More than three in five working women in Ireland have left or have considered leaving their role (62%) because of lack of flexibility.
New research from LinkedIn highlights a new consequence of the pandemic – unable to work as flexibly as they’d like, droves of women are changing roles.
Ireland’s workforce could potentially experience a ‘flexidus’ among women taking career breaks, with a staggering 62% of women saying that they’ve considered leaving, or have left, their role because of lack of flexibility.
“Over three in five women have said that they’ve considered leaving or have left, their role because of lack of flexibility, leading to many women regrettably exiting the Irish workforce for a period of time”
The findings show that over half of women say they have either left their job (26%) or considered leaving their job (36%) because there wasn’t a flexible working policy in place, leaving women with no choice but to take a break from their career.
Policy changes to offset ‘flexidus’
According to women, the top two most helpful policies would be an increase in annual leave (88%) and flexible start and finish times (86%). The research has highlighted that this is not an issue confined to Ireland, with over half (52%) of women across the UK saying the same.
When it comes to perceptions about flexible working policies, the pandemic has exposed a clear disconnect between female workers and their employers. A staggering 83% of women think that the pandemic has exposed a need to work more flexibly; however, one in five (20%) say that they have had a flexible working request denied.
According to the research, it’s also clear that a lack of flexibility at work is having a significant impact on women’s careers.
Of the women who have had to leave their job and take a break from their career because of a lack of flexible working, 22% say their career progression has been hindered and 20% say they had to choose between childcare and their career.
The survey data goes on to show that women are more likely than men to even take a pay cut to work flexibly, with half of women (50%) saying they had to reduce their salary because of their flexible working arrangement, while over a quarter (27%) of those said that this was the case despite working the same number of hours.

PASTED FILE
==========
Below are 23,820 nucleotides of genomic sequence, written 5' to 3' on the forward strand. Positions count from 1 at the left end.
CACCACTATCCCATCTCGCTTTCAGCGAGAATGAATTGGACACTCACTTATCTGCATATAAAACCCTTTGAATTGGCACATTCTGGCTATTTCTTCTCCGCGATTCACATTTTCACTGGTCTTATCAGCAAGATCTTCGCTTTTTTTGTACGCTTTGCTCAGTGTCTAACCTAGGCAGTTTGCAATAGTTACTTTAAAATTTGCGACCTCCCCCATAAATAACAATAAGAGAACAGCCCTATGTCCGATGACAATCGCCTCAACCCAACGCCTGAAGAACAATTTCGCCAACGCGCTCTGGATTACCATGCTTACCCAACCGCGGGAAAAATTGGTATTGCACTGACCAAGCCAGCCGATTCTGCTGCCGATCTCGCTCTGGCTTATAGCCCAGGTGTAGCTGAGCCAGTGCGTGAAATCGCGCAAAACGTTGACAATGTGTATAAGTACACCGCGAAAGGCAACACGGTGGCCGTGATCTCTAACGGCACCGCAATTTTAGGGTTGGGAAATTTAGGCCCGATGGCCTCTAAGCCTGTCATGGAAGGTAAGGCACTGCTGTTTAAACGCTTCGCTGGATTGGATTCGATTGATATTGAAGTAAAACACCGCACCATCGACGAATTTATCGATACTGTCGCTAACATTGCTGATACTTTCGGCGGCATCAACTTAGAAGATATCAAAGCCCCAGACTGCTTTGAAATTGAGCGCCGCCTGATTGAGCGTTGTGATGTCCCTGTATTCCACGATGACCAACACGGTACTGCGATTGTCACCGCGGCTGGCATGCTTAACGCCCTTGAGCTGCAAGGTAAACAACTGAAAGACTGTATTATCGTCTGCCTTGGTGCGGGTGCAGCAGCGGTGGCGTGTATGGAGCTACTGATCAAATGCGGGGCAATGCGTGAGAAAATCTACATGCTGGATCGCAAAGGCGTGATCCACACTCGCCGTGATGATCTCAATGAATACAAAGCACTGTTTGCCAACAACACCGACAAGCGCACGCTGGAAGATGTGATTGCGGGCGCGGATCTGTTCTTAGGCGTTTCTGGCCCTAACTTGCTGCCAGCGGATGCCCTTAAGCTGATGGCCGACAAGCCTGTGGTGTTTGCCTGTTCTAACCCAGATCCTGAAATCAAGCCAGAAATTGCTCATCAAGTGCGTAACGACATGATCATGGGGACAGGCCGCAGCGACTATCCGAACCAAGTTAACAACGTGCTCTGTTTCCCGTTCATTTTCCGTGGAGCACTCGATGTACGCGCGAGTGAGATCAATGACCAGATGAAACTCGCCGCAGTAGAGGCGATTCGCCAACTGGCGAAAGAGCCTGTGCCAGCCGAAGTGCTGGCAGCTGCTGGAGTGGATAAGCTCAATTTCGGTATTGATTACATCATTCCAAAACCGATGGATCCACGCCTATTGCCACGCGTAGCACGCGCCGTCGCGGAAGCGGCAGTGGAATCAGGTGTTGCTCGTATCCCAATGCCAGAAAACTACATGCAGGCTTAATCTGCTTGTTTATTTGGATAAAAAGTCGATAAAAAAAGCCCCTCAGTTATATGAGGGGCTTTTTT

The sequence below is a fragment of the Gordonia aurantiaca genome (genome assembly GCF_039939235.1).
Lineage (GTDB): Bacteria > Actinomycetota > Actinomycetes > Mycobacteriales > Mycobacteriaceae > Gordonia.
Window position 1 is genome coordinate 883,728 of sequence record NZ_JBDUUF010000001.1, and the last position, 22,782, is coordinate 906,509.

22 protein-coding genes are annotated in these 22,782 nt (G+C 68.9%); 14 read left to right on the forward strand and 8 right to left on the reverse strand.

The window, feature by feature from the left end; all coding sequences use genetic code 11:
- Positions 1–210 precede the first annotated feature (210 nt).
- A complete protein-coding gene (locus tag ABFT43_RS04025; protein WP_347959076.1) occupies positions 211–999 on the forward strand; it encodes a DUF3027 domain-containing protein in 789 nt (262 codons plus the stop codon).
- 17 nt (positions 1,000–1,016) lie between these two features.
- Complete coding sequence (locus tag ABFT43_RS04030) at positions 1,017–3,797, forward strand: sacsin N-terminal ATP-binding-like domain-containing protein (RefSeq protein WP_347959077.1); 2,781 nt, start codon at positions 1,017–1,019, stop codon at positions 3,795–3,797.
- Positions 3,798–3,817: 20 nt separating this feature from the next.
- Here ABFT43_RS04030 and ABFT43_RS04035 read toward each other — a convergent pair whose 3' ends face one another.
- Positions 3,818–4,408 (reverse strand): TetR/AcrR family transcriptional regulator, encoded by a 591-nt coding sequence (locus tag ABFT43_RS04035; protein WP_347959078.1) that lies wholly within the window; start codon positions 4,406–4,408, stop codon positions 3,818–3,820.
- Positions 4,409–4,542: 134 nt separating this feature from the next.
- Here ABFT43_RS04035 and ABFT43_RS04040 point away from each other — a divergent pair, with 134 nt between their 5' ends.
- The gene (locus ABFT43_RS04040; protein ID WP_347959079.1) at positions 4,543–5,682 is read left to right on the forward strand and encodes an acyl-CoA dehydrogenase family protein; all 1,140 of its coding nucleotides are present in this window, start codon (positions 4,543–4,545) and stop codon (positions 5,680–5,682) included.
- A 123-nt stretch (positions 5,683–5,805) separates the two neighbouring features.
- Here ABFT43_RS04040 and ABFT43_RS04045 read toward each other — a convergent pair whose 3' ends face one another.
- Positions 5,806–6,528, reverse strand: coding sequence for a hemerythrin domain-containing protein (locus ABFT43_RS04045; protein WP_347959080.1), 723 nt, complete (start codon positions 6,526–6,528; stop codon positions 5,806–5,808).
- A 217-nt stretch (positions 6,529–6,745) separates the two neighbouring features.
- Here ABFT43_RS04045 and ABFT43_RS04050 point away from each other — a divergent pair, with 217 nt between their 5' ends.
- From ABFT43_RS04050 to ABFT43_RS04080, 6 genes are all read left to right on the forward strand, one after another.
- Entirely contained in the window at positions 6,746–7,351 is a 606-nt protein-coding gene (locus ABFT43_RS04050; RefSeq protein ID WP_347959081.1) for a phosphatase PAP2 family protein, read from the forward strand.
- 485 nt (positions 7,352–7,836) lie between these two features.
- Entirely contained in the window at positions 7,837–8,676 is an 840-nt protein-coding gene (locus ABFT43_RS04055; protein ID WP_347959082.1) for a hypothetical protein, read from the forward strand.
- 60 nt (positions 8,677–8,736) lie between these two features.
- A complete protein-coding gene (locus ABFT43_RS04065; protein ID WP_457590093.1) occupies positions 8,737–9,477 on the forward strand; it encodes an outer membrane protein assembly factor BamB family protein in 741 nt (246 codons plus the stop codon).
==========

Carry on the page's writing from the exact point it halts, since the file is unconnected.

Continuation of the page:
According to over half of women (55%), flexible working would improve their work/life balance and two in five (40%) say it would improve their mental health. But, when it comes to what women want in terms of flexible working arrangements, which would prevent an exodus of women from the Irish workforce, the findings demonstrate that women don’t expect dramatic adjustments.
In fact, the top two most helpful policies according to women are an increase in annual leave (88%) and flexible start and finish times (86%). The research also shows that according to almost half of women (49%), it would be important to be allowed the freedom to tailor flexible working policies to their own needs, compared to 29% of men.
While LinkedIn’s latest research has shown that 51% of women have taken a break in their career for reasons such as education or parental leave, it has also highlighted that 62% of women believe there is a stigma attached to having a career break. So much so, that over one in four (26%) women who work flexibly have even hidden the fact that they do from their colleagues, clients and friends.
To help empower women to take the next steps after they have taken a career break and to help engage employers to ignite change, LinkedIn has added 13 new career break options to profiles, giving members a new way to reflect breaks from their career on their LinkedIn Profile, normalising flexible careers.
LinkedIn members are now able to publicly list the reasons for a career break on their profile, including reasons such as caregiving, career transition, bereavement, layoff, or helping people who’ve taken career breaks to stand out for the life experiences they’ve built during their time away. The platform is also encouraging members to share what flexible working really means and how it has supported their career using the hashtag #FlexibleIs.
“Our research shows a clear disconnect between female professionals and their employers when it comes to perceptions about flexible working policies,” said Sharon McCooey, head of LinkedIn Ireland.
“Over three in five women have said that they’ve considered leaving or have left, their role because of lack of flexibility, leading to many women regrettably exiting the Irish workforce for a period of time. We want women to be in a position to make any career decisions on their own terms and position a career break as the professional asset that it truly is.”
LinkedIn is also offering free courses to help support flexibility and inclusivity in the workplace, with LinkedIn Learning courses available on Negotiating Work Flexibility, Preparing Your Family Leave and Return and Inclusive Female Leadership.
The courses are available for free until the end of May.
Last year, LinkedIn created a new approach to flexible working with the focus on trusting its employees to determine the best approach. Teams are empowered to choose where they work based on what works best for them, with options of hybrid and remote roles.
Main image at top: Sharon McCooey, head of LinkedIn Ireland